Examining the Relationship Between Media Freedom and Corruption Using Elite and Public Opinion Measures


Lee B. Becker, Teresa K. Naab, Cynthia English and Tudor Vlad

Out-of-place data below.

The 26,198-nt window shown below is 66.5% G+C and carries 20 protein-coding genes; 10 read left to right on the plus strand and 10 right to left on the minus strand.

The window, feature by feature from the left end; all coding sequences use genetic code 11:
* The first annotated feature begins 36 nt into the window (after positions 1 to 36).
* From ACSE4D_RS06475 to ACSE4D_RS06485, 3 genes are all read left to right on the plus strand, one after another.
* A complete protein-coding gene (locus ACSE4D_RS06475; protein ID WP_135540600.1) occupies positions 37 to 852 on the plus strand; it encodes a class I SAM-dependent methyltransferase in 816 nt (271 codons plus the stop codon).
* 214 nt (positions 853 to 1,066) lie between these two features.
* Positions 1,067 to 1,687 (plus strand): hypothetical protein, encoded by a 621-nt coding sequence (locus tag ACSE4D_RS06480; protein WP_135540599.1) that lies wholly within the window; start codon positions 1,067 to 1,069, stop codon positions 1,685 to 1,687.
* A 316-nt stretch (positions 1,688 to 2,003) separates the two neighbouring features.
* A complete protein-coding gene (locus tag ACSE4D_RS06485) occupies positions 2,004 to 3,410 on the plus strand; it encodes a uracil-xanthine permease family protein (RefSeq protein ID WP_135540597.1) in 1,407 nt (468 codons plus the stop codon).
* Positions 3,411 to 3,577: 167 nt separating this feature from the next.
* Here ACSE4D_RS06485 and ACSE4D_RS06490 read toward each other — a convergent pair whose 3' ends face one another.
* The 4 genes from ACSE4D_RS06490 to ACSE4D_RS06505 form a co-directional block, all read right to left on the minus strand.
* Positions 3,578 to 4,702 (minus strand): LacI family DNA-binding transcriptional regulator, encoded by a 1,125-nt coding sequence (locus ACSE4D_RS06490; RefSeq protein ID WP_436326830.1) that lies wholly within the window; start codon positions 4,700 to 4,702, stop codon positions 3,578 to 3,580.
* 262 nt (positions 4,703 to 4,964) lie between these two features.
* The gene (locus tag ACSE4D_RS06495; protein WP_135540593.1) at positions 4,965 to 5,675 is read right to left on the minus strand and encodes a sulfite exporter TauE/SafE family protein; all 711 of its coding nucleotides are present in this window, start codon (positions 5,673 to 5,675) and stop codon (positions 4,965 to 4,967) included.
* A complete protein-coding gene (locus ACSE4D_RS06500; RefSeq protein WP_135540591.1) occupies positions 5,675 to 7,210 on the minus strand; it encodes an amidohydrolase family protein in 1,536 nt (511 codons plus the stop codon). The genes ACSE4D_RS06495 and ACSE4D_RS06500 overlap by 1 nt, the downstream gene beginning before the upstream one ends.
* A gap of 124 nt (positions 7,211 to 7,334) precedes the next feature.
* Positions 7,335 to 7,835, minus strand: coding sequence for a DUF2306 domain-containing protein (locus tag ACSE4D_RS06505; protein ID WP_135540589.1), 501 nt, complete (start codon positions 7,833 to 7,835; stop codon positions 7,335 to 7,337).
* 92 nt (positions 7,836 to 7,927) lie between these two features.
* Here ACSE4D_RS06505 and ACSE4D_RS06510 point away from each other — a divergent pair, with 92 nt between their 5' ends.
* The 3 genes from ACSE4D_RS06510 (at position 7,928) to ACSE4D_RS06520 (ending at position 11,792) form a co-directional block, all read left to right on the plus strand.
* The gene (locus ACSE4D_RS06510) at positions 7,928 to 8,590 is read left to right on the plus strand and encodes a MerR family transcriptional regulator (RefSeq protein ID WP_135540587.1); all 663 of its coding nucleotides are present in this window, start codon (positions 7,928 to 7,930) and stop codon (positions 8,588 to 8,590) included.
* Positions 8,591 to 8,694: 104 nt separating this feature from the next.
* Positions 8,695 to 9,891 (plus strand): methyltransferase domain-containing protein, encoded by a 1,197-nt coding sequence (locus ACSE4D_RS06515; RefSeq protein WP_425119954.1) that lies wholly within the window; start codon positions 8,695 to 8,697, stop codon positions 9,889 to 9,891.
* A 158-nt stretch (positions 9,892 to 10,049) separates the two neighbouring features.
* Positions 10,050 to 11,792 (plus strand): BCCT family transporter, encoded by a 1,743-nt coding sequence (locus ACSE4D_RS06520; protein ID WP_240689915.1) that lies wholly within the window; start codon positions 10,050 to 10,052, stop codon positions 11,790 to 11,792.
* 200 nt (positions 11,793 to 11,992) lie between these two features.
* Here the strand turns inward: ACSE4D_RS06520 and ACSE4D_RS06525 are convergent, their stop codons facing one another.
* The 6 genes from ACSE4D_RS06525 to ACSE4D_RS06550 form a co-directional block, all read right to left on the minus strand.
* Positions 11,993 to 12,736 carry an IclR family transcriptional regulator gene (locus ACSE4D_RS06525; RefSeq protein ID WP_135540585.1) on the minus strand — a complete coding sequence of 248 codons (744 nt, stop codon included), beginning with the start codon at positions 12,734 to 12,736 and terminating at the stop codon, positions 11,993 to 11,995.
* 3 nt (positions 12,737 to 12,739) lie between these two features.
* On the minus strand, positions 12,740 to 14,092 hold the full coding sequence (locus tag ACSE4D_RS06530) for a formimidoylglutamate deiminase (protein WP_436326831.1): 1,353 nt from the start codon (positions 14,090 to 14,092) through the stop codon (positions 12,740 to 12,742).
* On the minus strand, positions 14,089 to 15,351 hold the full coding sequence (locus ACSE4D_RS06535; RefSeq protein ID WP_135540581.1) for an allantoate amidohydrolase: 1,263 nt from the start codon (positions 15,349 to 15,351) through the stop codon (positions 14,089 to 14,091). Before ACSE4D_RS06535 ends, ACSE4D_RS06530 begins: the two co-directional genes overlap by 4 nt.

Advocates for media freedom have consistently argued that corruption goes down when journalists operating in a free media environment are able to expose the excesses of governmental leaders. An evolving body of research finds evidence to support this assertion. That research, however, has ignored issues of measurement, both of media freedom and of corruption. Measurement in both cases is complex. This paper focuses on perceptual measures of corruption based on public opinion surveys. It attempts to replicate the finding of a negative relationship between media freedom and corruption using multiple measures of media freedom. It also employs a second measure of corruption commonly used in the research literature.

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